A contactor is an electrically-controlled switch used for switching an electrical power circuit. A contactor is typically controlled by a circuit which has a much lower power level than the switched circuit, such as a 24-volt coil electromagnet controlling a 230-volt motor switch.
Unlike general-purpose relays, contactors are designed to be directly connected to high-current load devices. Relays tend to be of lower capacity and are usually designed for both normally closed and normally open applications. Devices switching more than 15 amperes or in circuits rated more than a few kilowatts are usually called contactors. Apart from optional auxiliary low-current contacts, contactors are almost exclusively fitted with normally open (“form A”) cont
Contactors are rated by designed load current per contact (pole), maximum fault withstand current, duty cycle, design life expectancy, voltage, and coil voltage. A general purpose motor control contactor may be suitable for heavy starting duty on large motors; so-called “definite purpose” contactors are carefully adapted to such applications as air-conditioning compressor motor starting.
North American and European ratings for contactors follow different philosophies, with North American general purpose machine tool contactors generally emphasizing simplicity of application while definite purpose and European rating philosophy emphasizes design for the intended life cycle of the application.
- Magnetic Contactors – These are the most common types available and for good reason as they are more efficient than the previously mentioned types. These contactors operate electromechanically and do not require human intervention. With their advanced technologies, they can be operated remotely, and this makes them safer and more efficient since they will not required to be operated manually.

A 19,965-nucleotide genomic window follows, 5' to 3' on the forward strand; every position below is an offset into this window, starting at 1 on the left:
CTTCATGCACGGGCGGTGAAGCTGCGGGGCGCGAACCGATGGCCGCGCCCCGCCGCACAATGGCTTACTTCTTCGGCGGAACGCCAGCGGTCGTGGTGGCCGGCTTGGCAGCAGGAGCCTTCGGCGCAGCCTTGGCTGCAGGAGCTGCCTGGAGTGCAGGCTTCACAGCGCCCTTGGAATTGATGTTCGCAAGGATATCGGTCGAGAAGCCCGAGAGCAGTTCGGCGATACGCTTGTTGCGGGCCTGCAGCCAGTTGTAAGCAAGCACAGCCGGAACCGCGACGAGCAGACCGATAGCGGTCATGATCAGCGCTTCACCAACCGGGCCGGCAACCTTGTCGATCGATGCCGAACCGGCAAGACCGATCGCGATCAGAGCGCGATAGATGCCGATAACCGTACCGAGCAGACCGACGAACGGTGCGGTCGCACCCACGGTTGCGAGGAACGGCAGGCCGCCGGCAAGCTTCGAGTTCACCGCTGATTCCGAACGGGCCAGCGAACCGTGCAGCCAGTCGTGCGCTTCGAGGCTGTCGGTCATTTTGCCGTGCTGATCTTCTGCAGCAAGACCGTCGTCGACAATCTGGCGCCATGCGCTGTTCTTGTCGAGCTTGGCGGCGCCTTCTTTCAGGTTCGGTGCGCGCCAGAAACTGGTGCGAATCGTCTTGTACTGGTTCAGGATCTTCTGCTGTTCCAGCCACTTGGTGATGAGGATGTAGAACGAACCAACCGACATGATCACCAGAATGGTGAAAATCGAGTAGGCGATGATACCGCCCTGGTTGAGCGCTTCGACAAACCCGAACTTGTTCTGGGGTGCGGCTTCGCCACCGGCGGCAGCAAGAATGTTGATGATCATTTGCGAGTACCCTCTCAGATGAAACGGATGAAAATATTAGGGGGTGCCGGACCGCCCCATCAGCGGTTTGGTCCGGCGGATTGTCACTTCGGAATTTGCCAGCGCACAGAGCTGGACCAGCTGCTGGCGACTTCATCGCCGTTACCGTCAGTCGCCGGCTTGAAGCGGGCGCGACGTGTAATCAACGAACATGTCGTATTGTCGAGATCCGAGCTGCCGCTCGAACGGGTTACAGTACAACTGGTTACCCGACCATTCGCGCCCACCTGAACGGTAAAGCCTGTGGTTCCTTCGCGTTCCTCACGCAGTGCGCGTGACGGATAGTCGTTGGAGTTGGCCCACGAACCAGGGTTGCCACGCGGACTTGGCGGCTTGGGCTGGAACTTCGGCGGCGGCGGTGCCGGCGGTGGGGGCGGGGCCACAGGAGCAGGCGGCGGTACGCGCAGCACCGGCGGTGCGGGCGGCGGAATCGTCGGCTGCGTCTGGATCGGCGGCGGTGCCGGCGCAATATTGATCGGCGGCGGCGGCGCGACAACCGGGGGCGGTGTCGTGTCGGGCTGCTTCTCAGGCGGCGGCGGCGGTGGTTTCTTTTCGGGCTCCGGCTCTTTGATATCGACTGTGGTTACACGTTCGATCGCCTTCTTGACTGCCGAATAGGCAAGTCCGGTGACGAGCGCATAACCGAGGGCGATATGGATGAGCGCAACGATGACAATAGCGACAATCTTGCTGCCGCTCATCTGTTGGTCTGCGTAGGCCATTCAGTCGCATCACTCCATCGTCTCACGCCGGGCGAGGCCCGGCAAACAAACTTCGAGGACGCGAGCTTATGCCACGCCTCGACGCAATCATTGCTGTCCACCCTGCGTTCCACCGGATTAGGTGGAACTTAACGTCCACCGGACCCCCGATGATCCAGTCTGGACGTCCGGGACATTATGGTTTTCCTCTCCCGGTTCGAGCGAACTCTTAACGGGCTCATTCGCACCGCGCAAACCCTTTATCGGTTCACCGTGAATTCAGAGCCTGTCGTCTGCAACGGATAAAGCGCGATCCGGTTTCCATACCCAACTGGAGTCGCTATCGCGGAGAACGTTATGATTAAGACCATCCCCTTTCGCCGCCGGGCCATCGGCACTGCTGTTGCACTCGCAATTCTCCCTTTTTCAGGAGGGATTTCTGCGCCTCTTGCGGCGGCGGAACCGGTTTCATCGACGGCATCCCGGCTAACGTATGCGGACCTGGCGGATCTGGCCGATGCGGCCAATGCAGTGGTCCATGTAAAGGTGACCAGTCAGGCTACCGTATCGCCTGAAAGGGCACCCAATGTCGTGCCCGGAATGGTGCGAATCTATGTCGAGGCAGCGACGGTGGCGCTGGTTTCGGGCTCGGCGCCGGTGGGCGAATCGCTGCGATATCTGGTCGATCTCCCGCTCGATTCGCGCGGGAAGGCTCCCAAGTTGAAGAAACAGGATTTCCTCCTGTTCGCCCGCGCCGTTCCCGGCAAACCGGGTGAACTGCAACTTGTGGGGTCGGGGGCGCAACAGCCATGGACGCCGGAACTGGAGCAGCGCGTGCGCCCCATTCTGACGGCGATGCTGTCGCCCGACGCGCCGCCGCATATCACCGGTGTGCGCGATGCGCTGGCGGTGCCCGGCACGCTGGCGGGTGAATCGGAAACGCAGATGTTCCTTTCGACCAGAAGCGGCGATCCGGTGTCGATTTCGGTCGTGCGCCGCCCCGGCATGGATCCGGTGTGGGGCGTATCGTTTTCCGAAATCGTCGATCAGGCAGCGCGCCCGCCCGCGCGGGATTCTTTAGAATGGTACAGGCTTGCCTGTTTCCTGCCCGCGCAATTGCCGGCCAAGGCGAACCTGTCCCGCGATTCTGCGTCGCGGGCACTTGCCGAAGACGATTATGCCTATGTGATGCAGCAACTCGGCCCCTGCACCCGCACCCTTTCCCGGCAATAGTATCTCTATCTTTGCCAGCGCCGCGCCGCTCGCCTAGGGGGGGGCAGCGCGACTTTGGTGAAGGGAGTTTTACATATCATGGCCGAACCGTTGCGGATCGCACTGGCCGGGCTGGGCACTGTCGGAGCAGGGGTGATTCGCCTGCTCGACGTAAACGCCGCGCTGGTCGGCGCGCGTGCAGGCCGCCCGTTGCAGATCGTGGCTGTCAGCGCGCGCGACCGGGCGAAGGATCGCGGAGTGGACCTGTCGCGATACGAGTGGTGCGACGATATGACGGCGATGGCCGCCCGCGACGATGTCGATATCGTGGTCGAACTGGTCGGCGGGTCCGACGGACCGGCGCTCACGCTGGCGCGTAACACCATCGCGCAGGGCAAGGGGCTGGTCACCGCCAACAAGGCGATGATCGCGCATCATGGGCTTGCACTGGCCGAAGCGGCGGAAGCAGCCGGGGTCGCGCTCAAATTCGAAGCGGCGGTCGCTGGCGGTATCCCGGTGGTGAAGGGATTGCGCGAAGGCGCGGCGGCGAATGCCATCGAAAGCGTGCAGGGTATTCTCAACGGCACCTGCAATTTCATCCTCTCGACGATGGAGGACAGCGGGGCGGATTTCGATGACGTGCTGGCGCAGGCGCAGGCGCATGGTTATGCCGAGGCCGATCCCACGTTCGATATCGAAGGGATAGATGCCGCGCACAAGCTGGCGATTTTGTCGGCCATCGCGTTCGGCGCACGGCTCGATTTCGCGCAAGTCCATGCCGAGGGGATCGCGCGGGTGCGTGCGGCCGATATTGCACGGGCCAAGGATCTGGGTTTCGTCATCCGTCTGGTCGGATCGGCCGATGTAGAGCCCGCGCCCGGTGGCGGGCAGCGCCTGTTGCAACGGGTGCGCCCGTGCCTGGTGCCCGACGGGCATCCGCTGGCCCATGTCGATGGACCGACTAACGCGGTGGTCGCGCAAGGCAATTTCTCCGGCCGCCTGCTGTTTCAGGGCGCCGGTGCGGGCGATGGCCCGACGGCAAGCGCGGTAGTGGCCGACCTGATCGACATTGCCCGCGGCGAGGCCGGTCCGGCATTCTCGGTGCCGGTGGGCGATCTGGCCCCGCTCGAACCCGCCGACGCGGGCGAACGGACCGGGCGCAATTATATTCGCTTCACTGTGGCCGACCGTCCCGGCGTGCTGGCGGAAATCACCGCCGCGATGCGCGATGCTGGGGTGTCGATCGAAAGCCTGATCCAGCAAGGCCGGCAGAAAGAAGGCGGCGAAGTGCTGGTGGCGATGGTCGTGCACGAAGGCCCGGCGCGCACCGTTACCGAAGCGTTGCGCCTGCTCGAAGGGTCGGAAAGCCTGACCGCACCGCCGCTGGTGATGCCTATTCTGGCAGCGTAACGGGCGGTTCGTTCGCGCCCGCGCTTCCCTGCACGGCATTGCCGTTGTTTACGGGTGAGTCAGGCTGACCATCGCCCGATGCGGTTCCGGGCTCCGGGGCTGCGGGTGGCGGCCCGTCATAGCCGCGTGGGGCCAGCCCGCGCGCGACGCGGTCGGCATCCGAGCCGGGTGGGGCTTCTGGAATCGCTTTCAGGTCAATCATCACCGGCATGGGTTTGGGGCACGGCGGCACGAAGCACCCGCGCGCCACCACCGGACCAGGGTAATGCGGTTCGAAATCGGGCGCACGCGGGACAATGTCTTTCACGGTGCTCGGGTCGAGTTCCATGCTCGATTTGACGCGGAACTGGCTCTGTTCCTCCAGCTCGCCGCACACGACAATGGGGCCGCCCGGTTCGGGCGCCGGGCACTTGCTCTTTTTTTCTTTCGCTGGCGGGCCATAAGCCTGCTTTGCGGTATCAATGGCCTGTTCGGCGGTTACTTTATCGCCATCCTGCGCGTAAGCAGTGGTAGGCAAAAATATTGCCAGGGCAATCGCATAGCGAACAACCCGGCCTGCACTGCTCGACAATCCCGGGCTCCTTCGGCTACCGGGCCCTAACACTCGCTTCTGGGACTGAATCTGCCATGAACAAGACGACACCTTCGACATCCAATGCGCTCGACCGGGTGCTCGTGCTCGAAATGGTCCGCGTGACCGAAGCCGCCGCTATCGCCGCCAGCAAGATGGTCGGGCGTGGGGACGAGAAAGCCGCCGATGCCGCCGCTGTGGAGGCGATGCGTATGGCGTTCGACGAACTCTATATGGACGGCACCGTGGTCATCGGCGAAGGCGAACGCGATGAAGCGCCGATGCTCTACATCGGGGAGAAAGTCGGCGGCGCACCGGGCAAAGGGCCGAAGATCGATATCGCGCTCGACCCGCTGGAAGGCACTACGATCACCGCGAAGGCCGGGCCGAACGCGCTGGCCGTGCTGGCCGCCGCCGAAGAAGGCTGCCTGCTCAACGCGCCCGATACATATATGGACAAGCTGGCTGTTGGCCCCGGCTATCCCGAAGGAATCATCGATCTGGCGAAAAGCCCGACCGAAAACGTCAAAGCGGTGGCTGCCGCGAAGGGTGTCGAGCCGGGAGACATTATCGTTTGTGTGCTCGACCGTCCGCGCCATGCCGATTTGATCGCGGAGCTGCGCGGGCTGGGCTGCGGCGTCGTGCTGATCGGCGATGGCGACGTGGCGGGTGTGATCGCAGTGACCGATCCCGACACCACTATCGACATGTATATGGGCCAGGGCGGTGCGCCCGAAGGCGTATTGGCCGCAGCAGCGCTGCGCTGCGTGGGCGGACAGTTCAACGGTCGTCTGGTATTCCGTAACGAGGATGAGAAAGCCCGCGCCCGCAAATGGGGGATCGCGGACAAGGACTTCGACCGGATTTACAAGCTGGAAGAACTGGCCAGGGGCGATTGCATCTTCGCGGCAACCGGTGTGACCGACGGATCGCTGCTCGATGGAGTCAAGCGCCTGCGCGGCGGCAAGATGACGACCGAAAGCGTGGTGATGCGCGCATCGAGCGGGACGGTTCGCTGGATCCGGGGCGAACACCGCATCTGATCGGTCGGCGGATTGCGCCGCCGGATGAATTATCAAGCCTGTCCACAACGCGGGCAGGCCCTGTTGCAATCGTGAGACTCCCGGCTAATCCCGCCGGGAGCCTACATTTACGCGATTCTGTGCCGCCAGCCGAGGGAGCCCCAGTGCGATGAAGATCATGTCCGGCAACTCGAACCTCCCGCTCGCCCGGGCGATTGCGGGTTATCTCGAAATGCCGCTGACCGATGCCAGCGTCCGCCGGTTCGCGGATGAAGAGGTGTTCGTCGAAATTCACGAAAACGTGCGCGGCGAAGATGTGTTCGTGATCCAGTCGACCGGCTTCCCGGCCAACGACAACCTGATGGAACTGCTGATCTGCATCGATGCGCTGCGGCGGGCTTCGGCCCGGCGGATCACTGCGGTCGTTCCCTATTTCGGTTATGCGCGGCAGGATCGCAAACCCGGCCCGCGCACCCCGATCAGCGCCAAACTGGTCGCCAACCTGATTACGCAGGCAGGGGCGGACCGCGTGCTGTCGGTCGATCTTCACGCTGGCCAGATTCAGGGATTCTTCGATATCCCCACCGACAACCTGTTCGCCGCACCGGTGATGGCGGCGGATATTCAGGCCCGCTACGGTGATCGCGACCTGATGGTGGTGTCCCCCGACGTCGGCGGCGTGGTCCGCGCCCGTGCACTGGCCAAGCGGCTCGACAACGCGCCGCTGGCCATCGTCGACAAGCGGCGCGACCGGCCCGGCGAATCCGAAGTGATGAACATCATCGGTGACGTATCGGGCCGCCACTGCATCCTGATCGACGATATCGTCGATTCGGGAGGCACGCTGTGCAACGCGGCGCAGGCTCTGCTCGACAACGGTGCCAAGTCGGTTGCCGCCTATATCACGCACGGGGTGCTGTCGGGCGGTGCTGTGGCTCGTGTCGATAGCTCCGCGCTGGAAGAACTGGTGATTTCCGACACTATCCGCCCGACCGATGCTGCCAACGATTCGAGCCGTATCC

- Knife Blade Switch – The knife blade switch contactors were introduced in the late 1800s. It is safe to assume that they were probably the first types of contactors that were used. Their applications were mostly to control electric motors.
- Manual Controller – After discovering the dangers involved with the use of the knife switchblade, engineers and researchers came up with another contactor device which offered better safety and a number of features that were not available in the knife blade switch.
- NEMA (National Electrical Manufacturers Association) is the largest trade association of electrical equipment manufacturers in the United States. NEMA encouraged manufacturers to standardize on frame sizes to allow users to confidently specify, purchase, and install electrical components from different manufacturers without a lot of hassle and cross-referencing. NEMA contactors also are designed with safety factors that go beyond design ratings (oversized), up to as much as 25%. NEMA is primarily a North American Standard.
- IEC (International Electrotechnical Commission) is a global standard. IEC contactors are not oversized. They are smaller than NEMA contactors and less expensive. The range of sizes offered by manufacturers is more numerous than the ten NEMA standards. As such, they are more specific to a given application and are specified when the operating conditions are well understood. Whereas, NEMA may be chosen when operating conditions, such as load are not well defined.
- Lighting Control Contactors are often used to provide central control of large lighting installations, such as an office building or retail building. To reduce power consumption in the contactor coils, latching contactors are used, which have two operating coils. One coil, momentarily energized, closes the power circuit contacts, which are then mechanically held closed; the second coil opens the contacts.
- Electric Motor Starter Contactors can be used as a magnetic starter. A magnetic starter is a device designed to provide power to electric motors. It includes a contactor as an essential component, while also providing power-cutoff, under-voltage, and overload protection.
Source : Wikipedi, Electgo, c3controls
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